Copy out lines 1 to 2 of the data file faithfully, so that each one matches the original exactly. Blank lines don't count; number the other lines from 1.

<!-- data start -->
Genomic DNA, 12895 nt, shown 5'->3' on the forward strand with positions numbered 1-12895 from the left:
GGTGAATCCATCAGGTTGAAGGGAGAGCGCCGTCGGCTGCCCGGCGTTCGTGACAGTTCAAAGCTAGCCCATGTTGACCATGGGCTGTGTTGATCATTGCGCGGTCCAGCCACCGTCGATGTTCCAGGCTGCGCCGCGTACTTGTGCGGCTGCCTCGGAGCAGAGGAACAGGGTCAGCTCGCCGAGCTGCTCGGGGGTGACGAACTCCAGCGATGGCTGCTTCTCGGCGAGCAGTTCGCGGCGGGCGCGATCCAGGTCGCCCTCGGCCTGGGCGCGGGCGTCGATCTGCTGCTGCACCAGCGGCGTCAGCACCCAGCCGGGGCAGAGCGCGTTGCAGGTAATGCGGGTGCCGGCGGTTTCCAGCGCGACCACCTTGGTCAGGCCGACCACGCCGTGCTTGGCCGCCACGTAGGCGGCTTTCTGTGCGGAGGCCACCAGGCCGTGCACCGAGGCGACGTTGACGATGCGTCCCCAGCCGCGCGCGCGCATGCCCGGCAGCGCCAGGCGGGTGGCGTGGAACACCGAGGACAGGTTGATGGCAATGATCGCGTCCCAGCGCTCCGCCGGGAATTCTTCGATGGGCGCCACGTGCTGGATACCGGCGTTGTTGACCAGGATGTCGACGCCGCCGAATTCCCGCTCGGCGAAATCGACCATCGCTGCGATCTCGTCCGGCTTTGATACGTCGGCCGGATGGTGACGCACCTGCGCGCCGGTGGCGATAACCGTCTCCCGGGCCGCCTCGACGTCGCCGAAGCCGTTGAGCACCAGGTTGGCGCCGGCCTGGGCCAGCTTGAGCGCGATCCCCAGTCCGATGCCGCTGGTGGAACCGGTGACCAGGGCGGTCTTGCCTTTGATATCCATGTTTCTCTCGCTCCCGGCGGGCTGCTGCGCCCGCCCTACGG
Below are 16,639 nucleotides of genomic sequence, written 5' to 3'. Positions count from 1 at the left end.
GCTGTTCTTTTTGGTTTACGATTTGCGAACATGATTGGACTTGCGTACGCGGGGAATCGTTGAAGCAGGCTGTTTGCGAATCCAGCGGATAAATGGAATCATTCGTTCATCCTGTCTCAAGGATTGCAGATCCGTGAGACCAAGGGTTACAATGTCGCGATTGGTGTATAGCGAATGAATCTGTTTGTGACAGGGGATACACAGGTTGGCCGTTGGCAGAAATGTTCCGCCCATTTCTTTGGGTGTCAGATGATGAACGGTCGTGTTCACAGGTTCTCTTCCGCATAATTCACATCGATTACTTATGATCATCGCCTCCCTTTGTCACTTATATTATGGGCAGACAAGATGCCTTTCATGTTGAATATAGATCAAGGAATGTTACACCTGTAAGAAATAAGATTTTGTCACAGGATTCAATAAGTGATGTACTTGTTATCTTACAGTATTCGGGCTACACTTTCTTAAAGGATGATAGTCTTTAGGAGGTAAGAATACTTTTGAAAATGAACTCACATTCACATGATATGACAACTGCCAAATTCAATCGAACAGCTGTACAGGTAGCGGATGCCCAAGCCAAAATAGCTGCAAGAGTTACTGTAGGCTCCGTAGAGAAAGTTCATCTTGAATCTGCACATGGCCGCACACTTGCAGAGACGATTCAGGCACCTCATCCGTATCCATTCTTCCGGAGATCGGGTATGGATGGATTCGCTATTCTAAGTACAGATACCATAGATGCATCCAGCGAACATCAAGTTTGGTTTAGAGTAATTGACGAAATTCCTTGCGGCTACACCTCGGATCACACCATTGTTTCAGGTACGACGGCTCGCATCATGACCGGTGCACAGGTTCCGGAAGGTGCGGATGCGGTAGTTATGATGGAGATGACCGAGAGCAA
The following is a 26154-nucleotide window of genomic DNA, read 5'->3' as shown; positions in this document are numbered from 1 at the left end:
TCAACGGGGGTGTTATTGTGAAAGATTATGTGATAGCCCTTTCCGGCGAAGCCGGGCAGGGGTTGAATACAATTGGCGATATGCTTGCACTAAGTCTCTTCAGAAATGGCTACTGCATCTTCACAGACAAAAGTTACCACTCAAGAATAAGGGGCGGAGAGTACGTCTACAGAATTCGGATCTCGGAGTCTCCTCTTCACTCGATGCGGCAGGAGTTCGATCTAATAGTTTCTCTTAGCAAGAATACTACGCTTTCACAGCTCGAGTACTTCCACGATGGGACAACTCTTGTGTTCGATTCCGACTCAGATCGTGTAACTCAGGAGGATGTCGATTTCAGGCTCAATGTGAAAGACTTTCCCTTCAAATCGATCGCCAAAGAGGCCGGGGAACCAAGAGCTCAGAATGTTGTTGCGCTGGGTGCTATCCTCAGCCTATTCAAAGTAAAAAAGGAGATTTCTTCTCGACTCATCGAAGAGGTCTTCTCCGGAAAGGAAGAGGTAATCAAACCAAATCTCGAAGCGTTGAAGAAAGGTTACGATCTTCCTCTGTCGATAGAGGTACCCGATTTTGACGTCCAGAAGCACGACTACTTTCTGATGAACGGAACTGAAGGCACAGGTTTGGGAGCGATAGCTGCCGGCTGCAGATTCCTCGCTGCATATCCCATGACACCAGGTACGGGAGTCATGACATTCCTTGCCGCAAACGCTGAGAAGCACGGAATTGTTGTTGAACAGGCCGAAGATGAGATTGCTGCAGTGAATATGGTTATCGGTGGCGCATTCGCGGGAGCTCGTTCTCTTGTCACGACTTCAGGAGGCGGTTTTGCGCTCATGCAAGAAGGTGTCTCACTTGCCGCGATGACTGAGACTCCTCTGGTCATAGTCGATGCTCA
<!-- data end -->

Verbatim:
Genomic DNA, 12895 nt, shown 5'->3' on the forward strand with positions numbered 1-12895 from the left:
GGTGAATCCATCAGGTTGAAGGGAGAGCGCCGTCGGCTGCCCGGCGTTCGTGACAGTTCAAAGCTAGCCCATGTTGACCATGGGCTGTGTTGATCATTGCGCGGTCCAGCCACCGTCGATGTTCCAGGCTGCGCCGCGTACTTGTGCGGCTGCCTCGGAGCAGAGGAACAGGGTCAGCTCGCCGAGCTGCTCGGGGGTGACGAACTCCAGCGATGGCTGCTTCTCGGCGAGCAGTTCGCGGCGGGCGCGATCCAGGTCGCCCTCGGCCTGGGCGCGGGCGTCGATCTGCTGCTGCACCAGCGGCGTCAGCACCCAGCCGGGGCAGAGCGCGTTGCAGGTAATGCGGGTGCCGGCGGTTTCCAGCGCGACCACCTTGGTCAGGCCGACCACGCCGTGCTTGGCCGCCACGTAGGCGGCTTTCTGTGCGGAGGCCACCAGGCCGTGCACCGAGGCGACGTTGACGATGCGTCCCCAGCCGCGCGCGCGCATGCCCGGCAGCGCCAGGCGGGTGGCGTGGAACACCGAGGACAGGTTGATGGCAATGATCGCGTCCCAGCGCTCCGCCGGGAATTCTTCGATGGGCGCCACGTGCTGGATACCGGCGTTGTTGACCAGGATGTCGACGCCGCCGAATTCCCGCTCGGCGAAATCGACCATCGCTGCGATCTCGTCCGGCTTTGATACGTCGGCCGGATGGTGACGCACCTGCGCGCCGGTGGCGATAACCGTCTCCCGGGCCGCCTCGACGTCGCCGAAGCCGTTGAGCACCAGGTTGGCGCCGGCCTGGGCCAGCTTGAGCGCGATCCCCAGTCCGATGCCGCTGGTGGAACCGGTGACCAGGGCGGTCTTGCCTTTGATATCCATGTTTCTCTCGCTCCCGGCGGGCTGCTGCGCCCGCCCTACGG